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Thursday, October 28, 2010
Tests Warned of Cement Troubles Before BP Blowout
Tests warned of cement troubles before BP blowout
By DINA CAPPIELLO - Associated Press
WASHINGTON -- Tests performed before the deadly blowout of BP's oil well in the Gulf of Mexico should have raised doubts about the cement used to seal the well, but the company and its cementing contractor used it anyway, investigators with the president's oil spill commission said Thursday.
It's the first finding from the commission looking into the causes of the April 20 explosion that killed 11 workers and led to the largest offshore oil spill in U.S. history. And it appears to conflict with statements made by Halliburton Co., which has said its tests showed the cement mix was stable. The company instead has said BP's well design and operations were responsible for the disaster.
The cement mix's failure to prevent oil and gas from entering the well has been identified by BP and others as one of the causes of the accident.
Patrick Semansky, File
AP Photo - FILE - In a Sept. 4, 2010 file photo, The Transocean Development Driller II, left, which is assisting in the drilling of the Deepwater Horizon relief well, floats near support vessels on the Gulf of Mexico near the coast of Louisiana. The federal government has set up a security zone around the wreckage site of the Deepwater Horizon drilling rig, which lies on the sea floor about 50 miles southeast of the Louisiana coast after it exploded and sank in April, leading to the massive BP oil spill in the Gulf of Mexico.The Justice Department said Wednesday, Oct. 27, 2010 that the zone extends 750 feet in all directions from the rig and its debris field.
Gerald Herbert, File
AP Photo - FILE - In this April 21, 2010 file aerial photo taken in the Gulf of Mexico more than 50 miles southeast of Venice, La., the Deepwater Horizon oil rig is seen burning. Tests performed before the deadly blowout of BP's oil well in the Gulf of Mexico should have raised doubts about the cement used to seal the well, but the company and its cementing contractor used it anyway, U.S. investigators with the president's oil spill commission said Thursday, Oct. 28, 2010.
Tests before oil rig explosion showed faulty cement, panel says
Weeks before the Deepwater Horizon exploded and sank, oil company BP and subcontractor Halliburton learned that tests had shown the cement mixture designed to seal the well was unstable, but they continued to use it anyway, President Barack Obama's special commission investigating the environmental disaster reported Thursday.
The cement mixture is used to secure the metal casing around the string of pipes and the drill bit as they penetrate the reservoirs of oil and gas lying deep beneath the ocean floor. Cement also is supposed to keep oil and gas from pushing back up the well, causing a blowout.
After running independent tests on the particular cement mix Halliburton used and reviewing the company's documents, the commission's chief counsel sent a letter to commission members saying that BP and Halliburton had information about problems with the cement mix they were using in the well but did nothing about it.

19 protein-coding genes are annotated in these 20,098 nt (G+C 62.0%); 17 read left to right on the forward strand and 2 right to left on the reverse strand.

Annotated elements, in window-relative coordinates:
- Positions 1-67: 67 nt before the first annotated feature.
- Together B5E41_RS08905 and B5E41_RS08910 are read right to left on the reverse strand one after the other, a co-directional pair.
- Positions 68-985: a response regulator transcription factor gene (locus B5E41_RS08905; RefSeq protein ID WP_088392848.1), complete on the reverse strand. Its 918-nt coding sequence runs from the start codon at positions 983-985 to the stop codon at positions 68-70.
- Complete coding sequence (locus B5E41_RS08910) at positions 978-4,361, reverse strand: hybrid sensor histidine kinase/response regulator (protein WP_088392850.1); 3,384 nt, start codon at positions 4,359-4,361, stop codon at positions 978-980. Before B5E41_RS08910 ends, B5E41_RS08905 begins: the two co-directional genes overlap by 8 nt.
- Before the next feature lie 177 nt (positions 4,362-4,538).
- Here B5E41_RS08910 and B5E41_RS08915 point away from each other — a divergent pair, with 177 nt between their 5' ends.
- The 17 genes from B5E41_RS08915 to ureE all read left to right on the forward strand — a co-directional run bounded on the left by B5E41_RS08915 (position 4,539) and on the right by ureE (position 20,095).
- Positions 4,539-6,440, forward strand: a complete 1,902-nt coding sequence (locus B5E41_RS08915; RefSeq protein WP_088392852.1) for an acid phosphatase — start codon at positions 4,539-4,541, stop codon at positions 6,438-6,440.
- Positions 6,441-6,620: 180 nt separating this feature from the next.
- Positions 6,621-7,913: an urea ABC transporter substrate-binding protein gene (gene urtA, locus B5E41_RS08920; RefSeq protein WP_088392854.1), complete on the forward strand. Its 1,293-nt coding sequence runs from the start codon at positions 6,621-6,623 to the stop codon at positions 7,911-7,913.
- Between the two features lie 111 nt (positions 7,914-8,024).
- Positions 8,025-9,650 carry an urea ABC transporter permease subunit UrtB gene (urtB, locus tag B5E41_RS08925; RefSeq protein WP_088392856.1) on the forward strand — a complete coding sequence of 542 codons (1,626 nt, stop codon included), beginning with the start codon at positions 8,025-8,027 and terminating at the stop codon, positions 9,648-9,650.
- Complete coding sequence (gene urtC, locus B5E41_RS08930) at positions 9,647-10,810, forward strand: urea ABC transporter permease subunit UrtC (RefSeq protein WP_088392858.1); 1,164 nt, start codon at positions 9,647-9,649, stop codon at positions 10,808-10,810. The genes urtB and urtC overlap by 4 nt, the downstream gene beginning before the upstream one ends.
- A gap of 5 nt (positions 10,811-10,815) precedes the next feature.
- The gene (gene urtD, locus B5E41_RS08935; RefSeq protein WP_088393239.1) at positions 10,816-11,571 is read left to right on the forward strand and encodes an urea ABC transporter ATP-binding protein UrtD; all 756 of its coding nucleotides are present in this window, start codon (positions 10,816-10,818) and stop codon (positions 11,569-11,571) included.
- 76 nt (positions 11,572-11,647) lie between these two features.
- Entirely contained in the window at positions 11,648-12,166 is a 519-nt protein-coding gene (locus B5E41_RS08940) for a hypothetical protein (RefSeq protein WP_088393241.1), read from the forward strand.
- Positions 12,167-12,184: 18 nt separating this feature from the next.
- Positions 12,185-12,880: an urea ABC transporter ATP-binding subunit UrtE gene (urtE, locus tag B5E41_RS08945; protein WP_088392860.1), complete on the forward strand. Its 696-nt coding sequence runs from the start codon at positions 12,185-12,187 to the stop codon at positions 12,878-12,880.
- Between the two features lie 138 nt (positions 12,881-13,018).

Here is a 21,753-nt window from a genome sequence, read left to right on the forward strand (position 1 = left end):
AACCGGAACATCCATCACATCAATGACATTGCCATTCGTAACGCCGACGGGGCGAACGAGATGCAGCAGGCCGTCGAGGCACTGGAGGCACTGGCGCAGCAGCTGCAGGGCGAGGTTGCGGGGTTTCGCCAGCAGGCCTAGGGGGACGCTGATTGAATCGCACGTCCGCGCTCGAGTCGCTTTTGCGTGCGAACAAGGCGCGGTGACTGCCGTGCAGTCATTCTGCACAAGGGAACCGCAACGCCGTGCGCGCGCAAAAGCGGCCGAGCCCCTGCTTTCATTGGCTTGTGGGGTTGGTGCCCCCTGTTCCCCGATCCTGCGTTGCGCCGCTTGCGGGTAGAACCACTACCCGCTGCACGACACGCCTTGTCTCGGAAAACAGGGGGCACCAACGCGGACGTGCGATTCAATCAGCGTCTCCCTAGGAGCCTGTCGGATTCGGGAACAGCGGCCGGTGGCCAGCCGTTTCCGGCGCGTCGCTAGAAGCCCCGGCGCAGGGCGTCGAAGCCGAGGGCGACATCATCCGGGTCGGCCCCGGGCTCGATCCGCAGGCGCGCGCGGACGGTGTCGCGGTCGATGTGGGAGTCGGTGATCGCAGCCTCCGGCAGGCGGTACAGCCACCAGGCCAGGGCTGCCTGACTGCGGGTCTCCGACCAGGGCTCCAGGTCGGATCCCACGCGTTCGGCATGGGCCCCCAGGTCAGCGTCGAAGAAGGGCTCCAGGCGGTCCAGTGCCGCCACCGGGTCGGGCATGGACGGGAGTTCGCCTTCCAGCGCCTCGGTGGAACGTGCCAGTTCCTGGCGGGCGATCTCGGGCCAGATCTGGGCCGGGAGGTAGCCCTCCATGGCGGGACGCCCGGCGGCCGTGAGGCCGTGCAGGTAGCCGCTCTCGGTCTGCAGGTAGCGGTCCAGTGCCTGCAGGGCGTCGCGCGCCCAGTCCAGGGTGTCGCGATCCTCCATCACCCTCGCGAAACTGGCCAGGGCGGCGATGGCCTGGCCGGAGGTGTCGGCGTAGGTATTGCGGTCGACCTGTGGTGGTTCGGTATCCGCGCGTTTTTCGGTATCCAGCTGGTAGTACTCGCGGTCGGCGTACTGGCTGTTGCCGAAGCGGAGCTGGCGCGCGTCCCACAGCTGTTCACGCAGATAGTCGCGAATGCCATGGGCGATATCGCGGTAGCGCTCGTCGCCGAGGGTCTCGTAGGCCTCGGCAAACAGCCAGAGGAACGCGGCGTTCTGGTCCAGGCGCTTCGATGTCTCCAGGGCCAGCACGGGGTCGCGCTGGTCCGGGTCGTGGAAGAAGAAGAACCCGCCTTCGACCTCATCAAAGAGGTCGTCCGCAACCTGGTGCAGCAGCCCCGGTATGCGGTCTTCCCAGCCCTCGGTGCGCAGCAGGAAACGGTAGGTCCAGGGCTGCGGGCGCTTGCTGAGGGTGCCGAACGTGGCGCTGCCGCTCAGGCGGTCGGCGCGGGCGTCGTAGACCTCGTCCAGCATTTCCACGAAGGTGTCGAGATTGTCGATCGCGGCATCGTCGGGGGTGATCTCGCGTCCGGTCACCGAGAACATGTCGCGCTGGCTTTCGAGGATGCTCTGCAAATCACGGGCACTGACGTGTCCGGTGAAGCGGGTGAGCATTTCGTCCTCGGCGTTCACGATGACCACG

Houston-based Halliburton knew that the cement it was using to seal BP's Deepwater Horizon oil well was likely to be unstable, but it didn't tell BP or act on the information itself before the well blew up on April 20, the staff of the presidential commission investigating the disaster reported Thursday.
In a letter to the commission's seven members, the staff said the failure of the cement was a key factor in the blowout, which resulted in millions of barrels of crude oil escaping into the Gulf of Mexico in a torrent that went largely unchecked for three months.
But the staff also took pains to point out that unstable cement wasn't the sole factor - or even the most crucial one - in the well's failure. That blame, the letter said, belongs to BP and Transocean, the company that BP had hired to drill the well.
Report: Halliburton knew BP well's cement likely unstable
WASHINGTON — Houston-based Halliburton knew that the cement it was using to seal BP's Deepwater Horizon oil well was likely to be unstable, but it didn't tell BP or act on the information internally before the well blew up April 20, the staff of the presidential commission that's investigating the disaster reported Thursday.
In a letter to the commission's seven members, the staff says the failure of the cement was a key factor in the blowout, which resulted in millions of barrels of crude oil escaping into the Gulf of Mexico in a torrent that went largely unchecked for three months.
But the staff also took pains to point out that unstable cement wasn't the sole factor _ or even the most crucial one _ in the well's failure. That blame, the letter says, belongs to BP and Transocean, the company that BP had hired to drill the well.
BP investigation cites multiple failures, but not well's design
WASHINGTON — A BP internal investigation released Wednesday concludes that eight key factors contributed to the explosion of the Deepwater Horizon oil rig in the Gulf of Mexico, including a poor cement job by Halliburton and the failure by Transocean workers to notice for 40 minutes that oil and gas were gushing into the well.